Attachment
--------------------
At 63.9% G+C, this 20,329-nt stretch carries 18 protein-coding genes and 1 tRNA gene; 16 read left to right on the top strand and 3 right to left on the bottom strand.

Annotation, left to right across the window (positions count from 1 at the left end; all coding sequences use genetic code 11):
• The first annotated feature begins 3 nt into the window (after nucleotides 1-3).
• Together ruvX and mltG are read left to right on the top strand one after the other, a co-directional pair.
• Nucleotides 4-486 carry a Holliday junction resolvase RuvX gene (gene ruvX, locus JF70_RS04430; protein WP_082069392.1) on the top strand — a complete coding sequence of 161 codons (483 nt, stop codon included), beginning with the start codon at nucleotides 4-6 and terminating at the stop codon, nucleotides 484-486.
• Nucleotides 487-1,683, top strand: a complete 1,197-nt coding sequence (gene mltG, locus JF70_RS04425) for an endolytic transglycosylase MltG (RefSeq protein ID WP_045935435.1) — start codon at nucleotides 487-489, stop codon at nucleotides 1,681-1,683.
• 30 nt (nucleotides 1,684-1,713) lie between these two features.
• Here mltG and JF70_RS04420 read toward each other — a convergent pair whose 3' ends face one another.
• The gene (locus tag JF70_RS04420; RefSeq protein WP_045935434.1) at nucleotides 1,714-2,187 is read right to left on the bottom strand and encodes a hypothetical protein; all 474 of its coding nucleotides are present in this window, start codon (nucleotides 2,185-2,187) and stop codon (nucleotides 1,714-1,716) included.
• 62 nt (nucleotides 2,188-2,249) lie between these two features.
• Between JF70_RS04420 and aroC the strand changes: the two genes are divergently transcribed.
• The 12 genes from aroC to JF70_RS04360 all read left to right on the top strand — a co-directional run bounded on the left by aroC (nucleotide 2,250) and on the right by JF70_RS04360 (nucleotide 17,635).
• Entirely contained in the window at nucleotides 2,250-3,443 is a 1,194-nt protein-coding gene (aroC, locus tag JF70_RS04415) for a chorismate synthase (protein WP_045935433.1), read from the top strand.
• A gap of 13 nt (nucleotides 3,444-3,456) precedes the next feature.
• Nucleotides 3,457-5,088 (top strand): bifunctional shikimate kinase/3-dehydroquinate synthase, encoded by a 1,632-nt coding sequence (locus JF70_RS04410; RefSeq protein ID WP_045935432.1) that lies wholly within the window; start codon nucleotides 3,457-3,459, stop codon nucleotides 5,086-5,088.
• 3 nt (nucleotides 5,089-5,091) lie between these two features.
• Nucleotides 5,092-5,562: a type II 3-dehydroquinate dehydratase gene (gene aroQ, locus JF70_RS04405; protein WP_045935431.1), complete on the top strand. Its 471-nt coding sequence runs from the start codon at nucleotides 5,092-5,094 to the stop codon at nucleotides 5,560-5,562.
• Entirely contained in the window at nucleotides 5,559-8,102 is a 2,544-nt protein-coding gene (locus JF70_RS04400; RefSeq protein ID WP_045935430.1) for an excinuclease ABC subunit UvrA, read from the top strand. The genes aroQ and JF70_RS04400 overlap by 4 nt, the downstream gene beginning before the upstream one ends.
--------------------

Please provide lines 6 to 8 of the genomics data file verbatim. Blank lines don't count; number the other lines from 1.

• Nucleotides 487-1,683, top strand: a complete 1,197-nt coding sequence (gene mltG, locus JF70_RS04425) for an endolytic transglycosylase MltG (RefSeq protein ID WP_045935435.1) — start codon at nucleotides 487-489, stop codon at nucleotides 1,681-1,683.
• 30 nt (nucleotides 1,684-1,713) lie between these two features.
• Here mltG and JF70_RS04420 read toward each other — a convergent pair whose 3' ends face one another.